• Emer O’Hanlon

My Dead Sister’s Headphones are Top-of-the-range

By: Emer O’Hanlon


My Dead Sister’s Headphones are Top-of-the-range


By: Emer O’Hanlon




When my big sister died, I took her headphones (noise isolating, microphone attached). I got other things too, obviously, but the headphones stuck out. She must have bought them for podcasting, I said to my parents at her flat. I took them, because they looked like she’d spent a bit of money on them, and I didn’t want to toss them, even though I had no use for them.

Now, two years later, it’s practical to have a decent pair of headphones. It’s funny that my sister had the perfect equipment for Zoom meetings when she never went to one herself. Then again, she was always forward thinking like that.


I like working from home. I like staying in bed, and slotting the headphones on to listen in to meetings, and watching my colleagues talking from their dining tables or sun-rooms. The WiFi is bad, I say, I’ll have to keep my camera off. I lie down, an old festival t-shirt on and no bra, and I eat big bags of crisps with the mic muted. When I turn it on, the few times I speak, I have to be careful. My sister’s headset is so good that it always finds the crumbs on my breath, betraying my bad habits.


My sister started a true-crime podcast several months before she died, and she bought the headset so that the sound quality would be better. Non-negotiable once they got on Patreon. I’ve listened to all her old episodes so many times I know the words by heart (she only made one season). At night, I listen with her headphones on, and I say her lines as she speaks them on the show. My housemates have all left, moved in with partners or retreated to where their parents live, more spacious houses with gardens, so I could listen out loud, but I don’t want to.

Sometimes, I fall half-asleep, and half-listen as the episodes continue playing. They change as I dream. In them, my sister starts asking me questions, like she asks her co-host. Where was I the night she died and do I remember and what time do I think she arrived home at. I forget most of these by the morning, but the ones I remember are precious, the only new conversations I’ve had with her for years.

Her co-host sent us a lot of messages after she died, and for a while he wanted to end the podcast, but he never did. Fans wrote about it on social media, how tragic it was, what happened to her. You’ve probably seen people talking about the show, it’s pretty big now. They dedicate every episode to her, but he’s considering stopping this in the new season.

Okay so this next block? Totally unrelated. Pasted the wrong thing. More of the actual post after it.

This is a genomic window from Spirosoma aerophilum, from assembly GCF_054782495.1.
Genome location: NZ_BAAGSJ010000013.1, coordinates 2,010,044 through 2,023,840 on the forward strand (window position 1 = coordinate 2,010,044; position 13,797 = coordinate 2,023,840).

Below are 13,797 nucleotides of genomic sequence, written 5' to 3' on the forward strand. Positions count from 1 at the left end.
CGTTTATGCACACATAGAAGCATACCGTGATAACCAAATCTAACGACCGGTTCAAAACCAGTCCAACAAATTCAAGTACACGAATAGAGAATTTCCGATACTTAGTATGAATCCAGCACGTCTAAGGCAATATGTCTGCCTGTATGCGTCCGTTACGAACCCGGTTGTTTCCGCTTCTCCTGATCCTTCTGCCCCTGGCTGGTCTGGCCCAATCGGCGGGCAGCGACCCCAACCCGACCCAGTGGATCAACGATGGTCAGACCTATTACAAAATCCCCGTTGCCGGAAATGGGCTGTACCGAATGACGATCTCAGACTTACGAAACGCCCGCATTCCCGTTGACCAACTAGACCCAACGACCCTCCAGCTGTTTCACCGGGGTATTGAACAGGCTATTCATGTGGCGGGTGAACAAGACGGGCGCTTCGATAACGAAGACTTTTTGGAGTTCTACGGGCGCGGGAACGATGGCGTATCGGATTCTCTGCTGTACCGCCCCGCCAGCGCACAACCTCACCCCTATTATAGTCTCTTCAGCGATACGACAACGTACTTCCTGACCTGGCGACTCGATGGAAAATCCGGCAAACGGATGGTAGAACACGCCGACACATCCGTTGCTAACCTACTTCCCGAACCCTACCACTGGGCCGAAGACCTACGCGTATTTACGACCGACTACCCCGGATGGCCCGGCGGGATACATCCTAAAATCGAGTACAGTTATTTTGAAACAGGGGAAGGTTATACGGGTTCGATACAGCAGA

In meetings, too, my sister butts in. I’ll be in the middle of talking about how I think we could be doing more outreach by connecting with prominent Youtubers, and she’ll tell me to stop waffling and get a real job or at least something I care about. She’s not wrong, but I wish she’d keep out of it. I hear her heavy silence as she listens to me crunching on my crisps.

Are they Kettle crisps? She asks eventually.

Manomasa, I reply.

You’re getting through a pack a day - isn’t that a bit much?

Really low calories. My mouth is full, but the mic is on mute. I don’t care if she judges me anyway. It’s the same as having a bowl of soup for lunch.

Hmmm.


I bring the headphones out on my walks around the city. People ask what the place is like and I never know how to reply because I don’t notice much. The noise cancellation is class. I can feel as though I’m somewhere totally different when I have them on, blasting my yé-yé songs, or the soundtrack to L’Avventura.

Granda had a room at the top of his and granny’s house, where he kept all kinds of recording equipment, tapes and hi-fis. When he died, she got his dictaphone, and her and her friends recorded all sorts on it - music albums, a current affairs show, a radio drama. Listening at her door, I overheard them arguing once, should they record a story on whether abortion should be allowed here. I don’t remember who was on what side, but they couldn’t resolve the issue.


I don’t know what’s worse - my sister taking her own life, or the idea that her investment in a headset proves she planned to stay alive. I hope my sister had more to live for than some headphones, but it’s also true that she was a sad person and she really loved her podcast.


I’m finding it hard to concentrate at work, because my sister can’t stop crying. She’s weeping into my ears, and the sharp sound rings through my head. She’s choking up so much I can’t understand her words as she struggles to get them out. I can only hear the gentle tone of the therapist on the line to her, trying to ask her (if she wants to talk about it) to explain what happened to her.

Maybe we should try a more collaborative policy, I suggest, my heart pounding so much in my throat I can barely get the words out, maybe we should get involved in Instagram competitions or prize giveaways or something.

In the background, my sister’s breath wheezes.


I won’t ever tell my parents about what I’m hearing. I don’t see why they should need to know.


I try to sleep without the headphones; I know what a haunting is when I hear one. I read books until I can’t keep my eyes open. But even when I am too tired to turn off the light, there are always noises from where the headset rests on my desk. The crackling tones of my sister’s voice scratch my ears, and I catch maybe one word out of every five:

…trusting

Risky…

…cut

England…

…them.





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